U.S. rebuke China for vaccine diplomacy to set tone for freeze-up Alaska meet

US Secretary of State Antony Blinken set the tone for the first face-to-face meeting with senior administration officials Joe Biden and their Chinese counterparts to be held in frozen Alaska this week, in taking to Beijing for its use of “coercion” with neighbors and its version of vaccine diplomacy that appears to tie vaccine access to politics.

Blinken’s comments, made during a visit to Japan, come just before he and National Security Advisor Jake Sullivan meet with Chinese Foreign Minister Wang Yi and the Chinese Communist Party’s foreign chief on Thursday, Yang Jiechi, in Anchorage, Alaska. .

“We will push back, if necessary, when China uses coercion and aggression to succeed,” Blinken said, according to a Reuters report, shortly after he and Defense Secretary Lloyd Austin concluded their agreement. discussions in “2 + 2” format with their Japanese. counterparts.

China had come back to their conversation time and time again. In a joint statement released after the talks, the two countries expressed concern over Beijing’s human rights abuses in Xinjiang, “illegal” maritime claims and activities in the South China Sea, and “action unilateral “to try to change the status quo on eastern China. Maritime islands controlled by Japan but also claimed by China.

Beijing has built man-made islands in the South China Sea and positioned military equipment to occupy most of the sea’s waterways. In the East China Sea, China claims the Japanese-controlled Senkaku Islands, called Diaoyu in China , and has recently increased its activities in this area.

The two members of the Biden administration then traveled to Seoul. Secretary of Defense Austin will fly to New Delhi after the Seoul stop. Clearly, these visits are part of the Biden administration’s efforts to mobilize support for cracking down on China’s aggressive policies and reassure key U.S. regional allies.

In a conversation with reporters in Tokyo before flying to Seoul, Blinken referred to China’s efforts to engage in so-called vaccine diplomacy, stressing that the policy came with “conditions.”

“We shouldn’t tie the distribution or access to vaccines to politics or geopolitics,” Blinken said, according to Nikkei Asia.

This policy comes with “conditions attached … and that some demands are being made, and perhaps stronger demands are made of countries to receive the vaccines,” Blinken said, stressing that he hoped that the vaccine deployment was underway because it is underway. the general interest of humanity.

Blinken did not refer to the Vaccine Initiative signed by Quad leaders last week, but the contrast was implied. The Quad plan commits members of the four national clusters to pool their resources to make the vaccine available to millions of people in the region. India will produce, under this initiative, up to 1 billion doses of Covid-19 vaccines by 2022, funded by the United States and Japan, for last mile distribution by Australia in the Southeast Asian countries of the Indo-Pacific.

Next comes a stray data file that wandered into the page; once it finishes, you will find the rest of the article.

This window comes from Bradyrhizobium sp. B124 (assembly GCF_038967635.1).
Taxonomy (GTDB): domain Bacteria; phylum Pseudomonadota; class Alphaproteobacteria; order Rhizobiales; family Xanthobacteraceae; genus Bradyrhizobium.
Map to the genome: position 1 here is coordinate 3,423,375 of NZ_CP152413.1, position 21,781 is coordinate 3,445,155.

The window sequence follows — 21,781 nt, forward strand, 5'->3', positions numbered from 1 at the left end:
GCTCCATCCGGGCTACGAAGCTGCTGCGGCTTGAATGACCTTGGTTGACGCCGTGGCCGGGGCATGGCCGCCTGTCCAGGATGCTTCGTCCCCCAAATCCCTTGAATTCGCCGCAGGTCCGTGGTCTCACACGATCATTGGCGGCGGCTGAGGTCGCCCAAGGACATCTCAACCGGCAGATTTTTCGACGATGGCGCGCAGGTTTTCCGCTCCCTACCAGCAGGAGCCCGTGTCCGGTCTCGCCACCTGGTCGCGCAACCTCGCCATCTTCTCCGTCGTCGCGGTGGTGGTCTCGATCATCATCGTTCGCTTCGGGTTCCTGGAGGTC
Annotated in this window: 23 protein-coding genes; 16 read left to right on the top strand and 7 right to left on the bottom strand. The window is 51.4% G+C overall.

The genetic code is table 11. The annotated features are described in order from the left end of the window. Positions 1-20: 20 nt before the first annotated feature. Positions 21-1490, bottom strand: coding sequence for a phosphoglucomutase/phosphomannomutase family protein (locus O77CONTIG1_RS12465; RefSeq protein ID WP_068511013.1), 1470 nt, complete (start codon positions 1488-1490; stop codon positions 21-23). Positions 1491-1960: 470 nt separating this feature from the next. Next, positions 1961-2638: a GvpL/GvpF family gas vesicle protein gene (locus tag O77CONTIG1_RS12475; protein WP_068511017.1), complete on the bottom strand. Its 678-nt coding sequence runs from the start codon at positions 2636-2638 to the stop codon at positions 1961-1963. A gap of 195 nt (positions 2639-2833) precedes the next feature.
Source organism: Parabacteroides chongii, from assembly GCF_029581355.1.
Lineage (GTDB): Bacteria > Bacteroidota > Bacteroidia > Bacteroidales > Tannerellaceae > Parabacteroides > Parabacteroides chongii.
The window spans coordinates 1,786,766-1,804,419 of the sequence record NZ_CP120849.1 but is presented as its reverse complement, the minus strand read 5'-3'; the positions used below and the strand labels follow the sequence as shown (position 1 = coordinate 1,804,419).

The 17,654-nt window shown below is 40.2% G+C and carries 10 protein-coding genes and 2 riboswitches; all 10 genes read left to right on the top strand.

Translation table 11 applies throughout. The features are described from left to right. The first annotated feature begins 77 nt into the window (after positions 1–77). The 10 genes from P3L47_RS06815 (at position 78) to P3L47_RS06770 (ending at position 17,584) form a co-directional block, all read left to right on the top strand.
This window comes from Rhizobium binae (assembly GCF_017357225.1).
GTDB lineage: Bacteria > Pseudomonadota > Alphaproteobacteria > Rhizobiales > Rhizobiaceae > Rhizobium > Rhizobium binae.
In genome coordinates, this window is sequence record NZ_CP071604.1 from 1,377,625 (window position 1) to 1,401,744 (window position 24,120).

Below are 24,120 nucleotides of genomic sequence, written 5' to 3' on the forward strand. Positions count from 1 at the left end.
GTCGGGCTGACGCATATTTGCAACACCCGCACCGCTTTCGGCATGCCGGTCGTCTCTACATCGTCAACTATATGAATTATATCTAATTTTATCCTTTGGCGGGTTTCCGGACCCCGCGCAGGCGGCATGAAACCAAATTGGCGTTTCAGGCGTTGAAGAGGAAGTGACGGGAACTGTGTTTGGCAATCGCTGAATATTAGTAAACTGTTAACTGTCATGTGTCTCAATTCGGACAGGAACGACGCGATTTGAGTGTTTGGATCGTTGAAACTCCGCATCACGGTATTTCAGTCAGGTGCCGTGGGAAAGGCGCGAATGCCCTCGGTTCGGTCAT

Dating in Alaska

Blinken’s scathing remarks against China by President Xi Jinping are in line with signals from the White House that President Biden is mainly continuing with the hard line on aggressive China. The meeting in Alaska, a symbolic reference to the lasting power of the United States in the Pacific, will be an opportunity to reinforce this message. To be sure, White House officials have indicated that there aren’t many things the two sides could end up agreeing on. The AP news agency said no major announcements were expected after the talks.

Evan Medeiros, an Asia scholar in the Obama administration who now teaches at Georgetown University, told Reuters news agency that the Alaska talks were like “the first round of a game. boxing”. It was unlikely to solve major problems, but could reduce the risk of future miscalculations between rivals, Medeiros said.

NSA Sullivan, Reuters said, made it clear last week that the United States would use the meeting to convey to China its strategic intent and concerns about China’s actions, including a return to democracy. in Hong Kong, human rights violations in Xinjiang, tensions across the country. Taiwan Strait, economic coercion on Australia and harassment in disputed waters with Japan around the Senkaku Islands. These are areas where Beijing says Washington should not interfere.

Lloyd Austin’s trip to India

The visit of US Secretary of Defense Lloyd Austin to New Delhi on the final leg of his three-country tour is a testament to the tremendous strategic importance the Biden administration places on relations with India. Austin, who will meet with Prime Minister Narendra Modi, Defense Minister Rajnath Singh and External Affairs Minister S Jaishankar, among others, had described the consolidation of US alliances and partnerships as the main focus. of his visit. He lands in Delhi on Friday.

Military-military cooperation, defense trade, the Indo-Pacific region and the situation in Afghanistan will be on the agenda. The two sides are expected to discuss strengthening their presence in the Indo-Pacific and a proposal to purchase 30 armed Predator drones – 10 each for the Army, Navy and Air Force – which would cost in New Delhi nearly $ 3 billion.